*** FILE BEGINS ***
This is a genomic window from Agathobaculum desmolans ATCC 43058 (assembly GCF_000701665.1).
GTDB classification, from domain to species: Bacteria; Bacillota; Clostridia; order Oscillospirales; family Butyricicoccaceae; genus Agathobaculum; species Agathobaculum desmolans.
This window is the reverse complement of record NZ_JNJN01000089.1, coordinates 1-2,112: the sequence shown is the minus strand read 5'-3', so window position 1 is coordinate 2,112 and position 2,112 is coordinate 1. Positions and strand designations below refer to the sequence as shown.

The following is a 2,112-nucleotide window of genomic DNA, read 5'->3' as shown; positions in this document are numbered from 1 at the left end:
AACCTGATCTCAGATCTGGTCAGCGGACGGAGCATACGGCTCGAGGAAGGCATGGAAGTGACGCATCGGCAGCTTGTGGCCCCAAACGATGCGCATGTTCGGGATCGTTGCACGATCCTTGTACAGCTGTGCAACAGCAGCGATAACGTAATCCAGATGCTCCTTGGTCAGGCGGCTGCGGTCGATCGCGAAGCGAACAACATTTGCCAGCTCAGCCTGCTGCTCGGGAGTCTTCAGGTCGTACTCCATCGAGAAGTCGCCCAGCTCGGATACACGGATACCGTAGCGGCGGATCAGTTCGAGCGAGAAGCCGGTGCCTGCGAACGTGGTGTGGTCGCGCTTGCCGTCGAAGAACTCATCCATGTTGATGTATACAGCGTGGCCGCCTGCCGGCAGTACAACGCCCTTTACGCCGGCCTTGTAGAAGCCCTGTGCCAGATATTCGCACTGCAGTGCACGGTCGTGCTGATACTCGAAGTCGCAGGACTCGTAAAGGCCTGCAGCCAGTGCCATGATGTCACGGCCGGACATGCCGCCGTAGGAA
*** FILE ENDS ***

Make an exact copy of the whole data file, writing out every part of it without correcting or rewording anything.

This is a genomic window from Agathobaculum desmolans ATCC 43058 (assembly GCF_000701665.1).
GTDB classification, from domain to species: Bacteria; Bacillota; Clostridia; order Oscillospirales; family Butyricicoccaceae; genus Agathobaculum; species Agathobaculum desmolans.
This window is the reverse complement of record NZ_JNJN01000089.1, coordinates 1-2,112: the sequence shown is the minus strand read 5'-3', so window position 1 is coordinate 2,112 and position 2,112 is coordinate 1. Positions and strand designations below refer to the sequence as shown.

The following is a 2,112-nucleotide window of genomic DNA, read 5'->3' as shown; positions in this document are numbered from 1 at the left end:
AACCTGATCTCAGATCTGGTCAGCGGACGGAGCATACGGCTCGAGGAAGGCATGGAAGTGACGCATCGGCAGCTTGTGGCCCCAAACGATGCGCATGTTCGGGATCGTTGCACGATCCTTGTACAGCTGTGCAACAGCAGCGATAACGTAATCCAGATGCTCCTTGGTCAGGCGGCTGCGGTCGATCGCGAAGCGAACAACATTTGCCAGCTCAGCCTGCTGCTCGGGAGTCTTCAGGTCGTACTCCATCGAGAAGTCGCCCAGCTCGGATACACGGATACCGTAGCGGCGGATCAGTTCGAGCGAGAAGCCGGTGCCTGCGAACGTGGTGTGGTCGCGCTTGCCGTCGAAGAACTCATCCATGTTGATGTATACAGCGTGGCCGCCTGCCGGCAGTACAACGCCCTTTACGCCGGCCTTGTAGAAGCCCTGTGCCAGATATTCGCACTGCAGTGCACGGTCGTGCTGATACTCGAAGTCGCAGGACTCGTAAAGGCCTGCAGCCAGTGCCATGATGTCACGGCCGGACATGCCGCCGTAGGAA